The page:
It’s been a mixed day of trade in Europe and the US is poised to open marginally lower as traders take a step back following a lively start to the year.
The Fed minutes may have put a slight dampener on things although I’m not entirely sure. The narrative from the central bank is very much in line with what we should expect. Policymakers are desperately trying to convince markets how serious they are about defeating inflation, to the point that investors are seemingly paying less attention.
I can understand the Fed’s caution given the erratic nature of the data and its own credibility issue having turned up casually late to the party. The risk now is that it overcompensates during the exit from tightening and pushes the economy into a deeper downturn than necessary. This is why we may well see it maintain the hawkish position in the near term but ultimately not follow through and instead quickly pivot, perhaps later in the quarter.
That will all depend on the data and the jobs report last month was not what the central bank wanted to see. It will be hoping for something more modest on Friday, with a particular focus falling on wages which surprised substantially to the upside in November. The ADP report wasn’t a promising precursor but then, it’s rarely a reliable one either.
Amazon and Salesforce continue tech layoffs
Tech firms have often been the outlier in markets in recent years and now they are for all the wrong reasons. While most companies have been reluctant to lay off staff, having been burned in the aftermath of the pandemic by a surprisingly tight labour market, tech firms have been quick to pull the trigger and in emphatic fashion.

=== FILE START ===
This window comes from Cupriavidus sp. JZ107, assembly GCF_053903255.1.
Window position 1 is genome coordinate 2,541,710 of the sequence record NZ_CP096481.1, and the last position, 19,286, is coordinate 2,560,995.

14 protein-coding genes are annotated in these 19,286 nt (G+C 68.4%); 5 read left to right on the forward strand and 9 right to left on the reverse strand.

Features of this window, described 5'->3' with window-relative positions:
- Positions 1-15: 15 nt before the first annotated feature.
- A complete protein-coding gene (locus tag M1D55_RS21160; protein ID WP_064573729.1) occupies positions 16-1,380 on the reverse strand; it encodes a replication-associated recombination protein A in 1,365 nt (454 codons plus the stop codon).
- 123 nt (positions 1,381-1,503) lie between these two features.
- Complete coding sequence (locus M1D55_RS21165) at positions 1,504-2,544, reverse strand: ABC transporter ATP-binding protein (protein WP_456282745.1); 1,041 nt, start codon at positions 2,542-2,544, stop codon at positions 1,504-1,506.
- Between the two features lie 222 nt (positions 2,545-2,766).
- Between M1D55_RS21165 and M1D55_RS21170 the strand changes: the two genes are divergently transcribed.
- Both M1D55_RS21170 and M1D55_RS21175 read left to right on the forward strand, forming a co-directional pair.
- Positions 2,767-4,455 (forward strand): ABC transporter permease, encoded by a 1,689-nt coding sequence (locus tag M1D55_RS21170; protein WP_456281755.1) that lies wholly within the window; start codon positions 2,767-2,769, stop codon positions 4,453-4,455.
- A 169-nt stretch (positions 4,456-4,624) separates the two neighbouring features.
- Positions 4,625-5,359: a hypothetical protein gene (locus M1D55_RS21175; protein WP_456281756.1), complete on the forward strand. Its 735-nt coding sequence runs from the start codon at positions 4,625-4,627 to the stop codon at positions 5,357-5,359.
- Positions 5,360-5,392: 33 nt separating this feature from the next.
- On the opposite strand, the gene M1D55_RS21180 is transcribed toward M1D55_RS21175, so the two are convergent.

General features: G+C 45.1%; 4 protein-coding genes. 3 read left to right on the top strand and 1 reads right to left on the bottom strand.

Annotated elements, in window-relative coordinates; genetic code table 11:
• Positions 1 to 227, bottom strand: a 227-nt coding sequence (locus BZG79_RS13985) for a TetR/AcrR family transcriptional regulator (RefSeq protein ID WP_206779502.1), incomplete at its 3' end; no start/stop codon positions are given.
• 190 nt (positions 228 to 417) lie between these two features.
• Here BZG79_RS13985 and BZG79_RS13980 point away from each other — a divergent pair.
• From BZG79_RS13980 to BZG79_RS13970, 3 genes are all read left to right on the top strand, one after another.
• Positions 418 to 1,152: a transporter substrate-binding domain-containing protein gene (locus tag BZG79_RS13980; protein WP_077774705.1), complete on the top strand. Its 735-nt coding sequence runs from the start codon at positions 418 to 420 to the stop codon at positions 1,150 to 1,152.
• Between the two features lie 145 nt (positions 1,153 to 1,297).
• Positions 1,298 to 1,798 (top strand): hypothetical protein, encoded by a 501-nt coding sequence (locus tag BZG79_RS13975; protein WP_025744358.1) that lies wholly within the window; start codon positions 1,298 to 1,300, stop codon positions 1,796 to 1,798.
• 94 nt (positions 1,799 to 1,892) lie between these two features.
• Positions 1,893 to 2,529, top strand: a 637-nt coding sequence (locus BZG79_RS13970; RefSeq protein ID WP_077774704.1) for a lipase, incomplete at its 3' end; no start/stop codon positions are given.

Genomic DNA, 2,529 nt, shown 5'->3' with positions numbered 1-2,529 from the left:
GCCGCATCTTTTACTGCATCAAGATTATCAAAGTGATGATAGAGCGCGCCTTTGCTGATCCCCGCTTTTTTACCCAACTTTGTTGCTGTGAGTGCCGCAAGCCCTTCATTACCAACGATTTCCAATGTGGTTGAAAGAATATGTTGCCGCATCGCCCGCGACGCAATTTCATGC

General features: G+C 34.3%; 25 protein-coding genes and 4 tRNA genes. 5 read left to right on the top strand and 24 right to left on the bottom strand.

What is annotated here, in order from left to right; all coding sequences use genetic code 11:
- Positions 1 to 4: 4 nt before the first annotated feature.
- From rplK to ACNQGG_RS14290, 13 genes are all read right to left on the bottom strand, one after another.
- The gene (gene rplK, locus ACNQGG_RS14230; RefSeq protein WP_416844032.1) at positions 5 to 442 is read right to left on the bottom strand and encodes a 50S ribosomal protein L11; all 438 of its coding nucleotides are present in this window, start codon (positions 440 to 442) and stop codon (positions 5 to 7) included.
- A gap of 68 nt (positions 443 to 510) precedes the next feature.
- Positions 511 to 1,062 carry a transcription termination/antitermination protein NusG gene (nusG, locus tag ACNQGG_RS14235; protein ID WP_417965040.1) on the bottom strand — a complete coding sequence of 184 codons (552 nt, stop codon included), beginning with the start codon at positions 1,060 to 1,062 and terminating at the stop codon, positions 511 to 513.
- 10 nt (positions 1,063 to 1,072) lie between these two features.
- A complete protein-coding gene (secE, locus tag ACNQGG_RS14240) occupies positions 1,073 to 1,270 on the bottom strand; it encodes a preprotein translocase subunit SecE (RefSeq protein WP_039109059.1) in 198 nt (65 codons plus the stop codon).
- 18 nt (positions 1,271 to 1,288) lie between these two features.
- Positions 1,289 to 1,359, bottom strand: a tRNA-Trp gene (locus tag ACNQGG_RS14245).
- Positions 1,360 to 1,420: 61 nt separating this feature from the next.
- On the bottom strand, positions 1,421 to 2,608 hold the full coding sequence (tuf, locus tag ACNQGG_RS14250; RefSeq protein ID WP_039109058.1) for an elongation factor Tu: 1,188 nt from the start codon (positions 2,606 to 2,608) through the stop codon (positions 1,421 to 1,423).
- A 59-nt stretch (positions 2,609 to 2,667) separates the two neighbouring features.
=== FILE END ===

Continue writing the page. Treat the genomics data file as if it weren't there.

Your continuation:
There is no crystal ball that the firms’ bosses have access to that others have not; rather it’s a reflection of the intense hiring spree they went on in recent years as business boomed and stock prices soared. The economic cycle has turned rapidly, leaving those companies over-staffed and while that would ideally not result in mass lay-offs, it was always likely to. While other sectors may also gradually start laying off staff in response to the economic downturn, I don’t expect it will be on the same scale, not unless the outlook worsens considerably.
Bitcoin isn’t offering much in terms of excitement today, down marginally and with a relatively tight trading range. Whether that’s a little pre-jobs report apprehension or something more defensive amid a welcome quiet period for crypto isn’t clear but we’ll find out soon enough.
For a look at all of today’s economic events, check out our economic calendar: www.marketpulse.com/economic-events/
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